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8-14-05 - Mitch takes first crack, bright and early, at the wily French Creek Browns.
Mike is game to give 'em a try, but the bright morning sun put them down.
Back on the Waterloo, Mason has landed another Rainbow.
Mason deftly removes the hook.
A nice Rainbow for Mason at his favorite spot on the Waterloo.
Mitch patiently works a deep spot and nails a fantastic Waterloo Rainbow Trout.
Mason & Mitch pose at the scene of the "guide challenge" on the Waterloo.
After lunch, I notice an unusual raptor soaring overhead alongside the usual Turkey Vultures. Any idents from the birdwatchers?
A nice stocker bow starts off my afternoon.
Another stocker from Brennon's pool.
A very respectable rainbow fills my proverbial "hunger" for trout....the rest of the afternoon is spent exploring.
Swallowtail on a Thistle...it feels so good to be out in the woods.
One of many scenic spots on upper Little Paint Creek.

8-13-05 - McCoy Trout Outing - Day 2

Waters Fished: French Creek, Waterloo Creek, Little Paint Creek
Fish Caught: 3
Outing Date: 8-13-05
Weather: Mostly Cloudy, very slight breeze from the west
Air Temp: mid 70's for the highs
Water Temp: N/A
Water Level: normal
Water Color: clear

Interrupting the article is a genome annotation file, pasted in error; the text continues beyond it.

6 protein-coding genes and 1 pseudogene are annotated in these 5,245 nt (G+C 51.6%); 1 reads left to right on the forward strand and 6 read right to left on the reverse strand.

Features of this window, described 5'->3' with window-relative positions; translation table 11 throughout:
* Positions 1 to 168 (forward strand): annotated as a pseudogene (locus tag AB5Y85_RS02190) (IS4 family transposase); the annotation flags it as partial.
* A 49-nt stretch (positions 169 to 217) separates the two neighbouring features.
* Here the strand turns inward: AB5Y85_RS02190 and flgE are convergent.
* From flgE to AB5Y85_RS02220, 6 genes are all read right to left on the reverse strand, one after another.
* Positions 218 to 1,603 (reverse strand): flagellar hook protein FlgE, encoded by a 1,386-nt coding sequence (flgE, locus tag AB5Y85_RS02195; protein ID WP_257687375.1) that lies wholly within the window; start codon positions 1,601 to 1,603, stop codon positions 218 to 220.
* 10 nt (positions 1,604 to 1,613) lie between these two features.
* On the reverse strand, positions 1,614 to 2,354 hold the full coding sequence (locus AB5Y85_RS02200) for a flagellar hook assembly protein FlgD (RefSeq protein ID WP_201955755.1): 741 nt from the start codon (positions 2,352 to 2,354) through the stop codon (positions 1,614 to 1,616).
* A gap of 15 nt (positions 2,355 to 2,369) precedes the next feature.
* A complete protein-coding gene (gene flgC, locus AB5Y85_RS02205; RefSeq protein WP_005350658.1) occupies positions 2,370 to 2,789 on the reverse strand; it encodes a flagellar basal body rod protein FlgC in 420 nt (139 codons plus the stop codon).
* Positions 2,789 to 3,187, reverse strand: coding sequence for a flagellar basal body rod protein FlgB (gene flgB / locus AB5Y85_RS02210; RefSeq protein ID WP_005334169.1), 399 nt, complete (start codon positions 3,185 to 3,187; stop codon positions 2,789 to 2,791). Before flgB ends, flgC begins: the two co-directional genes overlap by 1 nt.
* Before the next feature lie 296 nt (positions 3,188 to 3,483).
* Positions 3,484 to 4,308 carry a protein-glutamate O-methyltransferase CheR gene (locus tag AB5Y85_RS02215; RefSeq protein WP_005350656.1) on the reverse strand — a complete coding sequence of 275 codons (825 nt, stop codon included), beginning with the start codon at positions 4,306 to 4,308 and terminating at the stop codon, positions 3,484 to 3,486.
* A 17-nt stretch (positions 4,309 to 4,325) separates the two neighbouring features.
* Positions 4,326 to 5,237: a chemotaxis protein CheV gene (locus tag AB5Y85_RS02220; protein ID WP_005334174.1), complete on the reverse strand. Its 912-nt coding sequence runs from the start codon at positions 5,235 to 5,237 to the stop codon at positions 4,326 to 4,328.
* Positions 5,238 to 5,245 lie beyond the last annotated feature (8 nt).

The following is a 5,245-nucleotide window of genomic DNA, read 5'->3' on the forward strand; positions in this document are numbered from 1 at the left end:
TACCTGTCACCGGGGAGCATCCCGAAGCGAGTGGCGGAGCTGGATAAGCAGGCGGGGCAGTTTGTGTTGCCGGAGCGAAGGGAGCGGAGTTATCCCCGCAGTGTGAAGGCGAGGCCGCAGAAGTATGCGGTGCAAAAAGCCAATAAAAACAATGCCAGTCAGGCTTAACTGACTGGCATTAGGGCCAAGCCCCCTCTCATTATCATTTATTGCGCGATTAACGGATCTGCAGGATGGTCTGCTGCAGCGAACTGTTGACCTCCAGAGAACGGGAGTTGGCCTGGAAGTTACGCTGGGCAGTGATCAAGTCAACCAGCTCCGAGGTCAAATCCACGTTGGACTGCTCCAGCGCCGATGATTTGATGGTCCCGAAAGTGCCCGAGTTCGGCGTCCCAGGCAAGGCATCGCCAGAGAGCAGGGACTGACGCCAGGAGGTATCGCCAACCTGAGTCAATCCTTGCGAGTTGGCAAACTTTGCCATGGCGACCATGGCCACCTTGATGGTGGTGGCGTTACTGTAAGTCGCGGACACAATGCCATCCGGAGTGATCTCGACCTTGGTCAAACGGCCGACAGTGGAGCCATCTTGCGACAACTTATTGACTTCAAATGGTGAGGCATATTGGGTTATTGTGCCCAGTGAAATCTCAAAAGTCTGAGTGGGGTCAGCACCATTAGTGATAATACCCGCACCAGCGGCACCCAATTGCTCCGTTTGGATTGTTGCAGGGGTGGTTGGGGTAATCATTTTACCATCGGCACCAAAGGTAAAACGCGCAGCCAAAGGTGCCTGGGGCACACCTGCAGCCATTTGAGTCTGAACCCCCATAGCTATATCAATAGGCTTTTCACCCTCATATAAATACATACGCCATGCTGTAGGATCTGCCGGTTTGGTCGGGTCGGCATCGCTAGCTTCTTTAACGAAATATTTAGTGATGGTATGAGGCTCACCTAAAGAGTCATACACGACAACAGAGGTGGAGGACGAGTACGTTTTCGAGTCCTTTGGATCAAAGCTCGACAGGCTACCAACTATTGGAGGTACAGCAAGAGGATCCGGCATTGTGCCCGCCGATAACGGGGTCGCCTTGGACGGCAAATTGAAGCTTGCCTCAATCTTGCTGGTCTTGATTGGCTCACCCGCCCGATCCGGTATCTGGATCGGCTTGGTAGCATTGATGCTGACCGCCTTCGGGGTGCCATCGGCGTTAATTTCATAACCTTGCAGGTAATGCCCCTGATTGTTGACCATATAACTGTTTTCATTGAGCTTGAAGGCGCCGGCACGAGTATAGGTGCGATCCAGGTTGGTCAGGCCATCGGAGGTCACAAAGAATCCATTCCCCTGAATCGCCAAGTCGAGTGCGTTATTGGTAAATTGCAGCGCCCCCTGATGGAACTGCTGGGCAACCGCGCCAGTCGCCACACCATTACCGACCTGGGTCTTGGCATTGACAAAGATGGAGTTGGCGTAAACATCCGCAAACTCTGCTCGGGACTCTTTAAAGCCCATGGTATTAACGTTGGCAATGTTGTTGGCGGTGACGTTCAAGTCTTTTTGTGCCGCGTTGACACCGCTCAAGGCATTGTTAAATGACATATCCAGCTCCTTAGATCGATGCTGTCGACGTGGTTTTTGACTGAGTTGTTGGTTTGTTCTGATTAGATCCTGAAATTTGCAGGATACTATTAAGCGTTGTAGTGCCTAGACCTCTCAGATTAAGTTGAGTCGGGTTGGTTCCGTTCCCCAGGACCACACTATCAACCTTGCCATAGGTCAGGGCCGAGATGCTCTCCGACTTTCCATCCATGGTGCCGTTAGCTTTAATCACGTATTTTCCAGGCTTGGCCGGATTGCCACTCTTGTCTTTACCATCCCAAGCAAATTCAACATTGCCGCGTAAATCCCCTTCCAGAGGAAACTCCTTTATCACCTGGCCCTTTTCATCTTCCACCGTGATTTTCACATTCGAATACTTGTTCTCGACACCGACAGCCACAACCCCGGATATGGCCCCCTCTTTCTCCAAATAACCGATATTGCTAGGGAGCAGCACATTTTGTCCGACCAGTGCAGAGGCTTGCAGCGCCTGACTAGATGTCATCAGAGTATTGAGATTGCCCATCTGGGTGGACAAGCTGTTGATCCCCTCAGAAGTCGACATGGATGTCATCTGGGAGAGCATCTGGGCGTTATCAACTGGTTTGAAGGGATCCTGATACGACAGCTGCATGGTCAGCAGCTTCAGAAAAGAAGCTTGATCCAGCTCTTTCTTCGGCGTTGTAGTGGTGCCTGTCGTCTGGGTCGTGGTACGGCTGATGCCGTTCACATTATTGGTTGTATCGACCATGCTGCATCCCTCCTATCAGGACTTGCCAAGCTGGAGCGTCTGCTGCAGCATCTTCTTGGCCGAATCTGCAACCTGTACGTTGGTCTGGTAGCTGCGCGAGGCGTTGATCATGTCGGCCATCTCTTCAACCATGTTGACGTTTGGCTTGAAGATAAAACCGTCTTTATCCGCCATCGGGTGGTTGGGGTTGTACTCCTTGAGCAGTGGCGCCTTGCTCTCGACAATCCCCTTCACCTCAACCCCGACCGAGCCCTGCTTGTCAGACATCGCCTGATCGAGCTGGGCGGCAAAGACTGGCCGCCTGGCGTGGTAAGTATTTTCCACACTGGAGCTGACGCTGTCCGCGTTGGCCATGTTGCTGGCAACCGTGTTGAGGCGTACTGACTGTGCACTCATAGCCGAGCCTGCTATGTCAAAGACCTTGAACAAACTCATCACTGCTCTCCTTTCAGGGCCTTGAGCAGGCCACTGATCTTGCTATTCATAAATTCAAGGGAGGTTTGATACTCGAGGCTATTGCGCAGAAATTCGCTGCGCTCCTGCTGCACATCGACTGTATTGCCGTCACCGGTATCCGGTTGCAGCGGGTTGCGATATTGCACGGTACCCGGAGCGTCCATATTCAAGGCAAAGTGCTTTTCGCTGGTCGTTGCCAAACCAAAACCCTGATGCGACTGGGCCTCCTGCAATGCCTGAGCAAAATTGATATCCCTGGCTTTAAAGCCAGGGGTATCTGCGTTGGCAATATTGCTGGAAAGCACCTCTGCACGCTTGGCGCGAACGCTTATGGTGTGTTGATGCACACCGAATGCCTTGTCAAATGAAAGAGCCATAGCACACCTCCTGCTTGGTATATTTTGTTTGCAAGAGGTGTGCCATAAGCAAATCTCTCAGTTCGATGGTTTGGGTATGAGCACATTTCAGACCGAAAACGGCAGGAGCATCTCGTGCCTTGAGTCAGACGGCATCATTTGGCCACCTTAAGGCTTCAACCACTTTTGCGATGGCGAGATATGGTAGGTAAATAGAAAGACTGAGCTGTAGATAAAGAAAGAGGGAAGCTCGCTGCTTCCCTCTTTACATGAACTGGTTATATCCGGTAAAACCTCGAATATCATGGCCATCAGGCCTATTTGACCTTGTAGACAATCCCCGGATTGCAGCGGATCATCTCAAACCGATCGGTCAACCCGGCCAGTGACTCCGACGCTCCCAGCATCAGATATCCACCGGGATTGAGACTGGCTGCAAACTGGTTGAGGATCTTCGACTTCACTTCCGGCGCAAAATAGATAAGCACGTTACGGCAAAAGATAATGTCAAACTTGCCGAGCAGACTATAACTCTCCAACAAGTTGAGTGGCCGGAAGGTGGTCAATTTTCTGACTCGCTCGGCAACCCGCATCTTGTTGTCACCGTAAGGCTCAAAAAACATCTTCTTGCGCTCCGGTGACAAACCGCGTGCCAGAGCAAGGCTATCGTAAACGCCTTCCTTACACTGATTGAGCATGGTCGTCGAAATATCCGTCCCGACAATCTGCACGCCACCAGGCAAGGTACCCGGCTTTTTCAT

Fish Species: Brown Trout, Rainbow Trout
Pattern Fished: Various Beadhead Nymphs
Pattern Color: Olives and Browns
Fishing Quality: NICE!

So it was decided that a BROWN TROUT landed anywhere in the course of the weekend would qualify as a "Grand Slam" for Mason. It was also decided that Brown Trout in general might be fun to try. Of course, if you're REALLY really interested in exceptional Brown Trout fishing in Iowa, there is one place you must visit - French Creek.

Therefore, the morning breakfast was followed by a 15 minute drive to one of the better access spots. Mitch took first crack, and while there were at least 100 brown trout in the pool, the second the first spinning bubble hit the water's glassy surface, the fish scattered. This probably wasn't going to pan out.

Seeing as how there's really only room for one person to fish at a time, Mitch took five casts followed by Mason's 5 and then Mike's 5. I was then asked to give it 5, and all too soon I realized that this situation was just not going to be productive. We could stay all morning and MAYBE, if we were lucky, one of the highly spooked browns might taste our offerings. "Screw This"...the consensus was to head back to the Waterloo to the boy's favorite pool.

In short order both boys had tied into fish...Mason landed another rainbow as did Mitch. Mitch deserves a bit of recognition - he managed to pull his rainbow from a deep but brightly lit pool that takes a LOAD of patience to fish. I'm confident these boys learned quite a bit about fishing (and patience) this weekend!

Meanwhile Mike had tried a few spots without success - I put him on the boy's pool and within a few casts he lost 2 back-to-back rainbows....such was Mike's luck for the morning. They all continued to fish and had a blast.

Mike went to scout an area downstream where I've been - my feelings on the stretch of water was that it wouldn't be productive. Soon enough though, Mike came back and issued a challenge - he'd seen a fish and called out my manhood - it was my responsibility to demonstrate how the situation should be approached.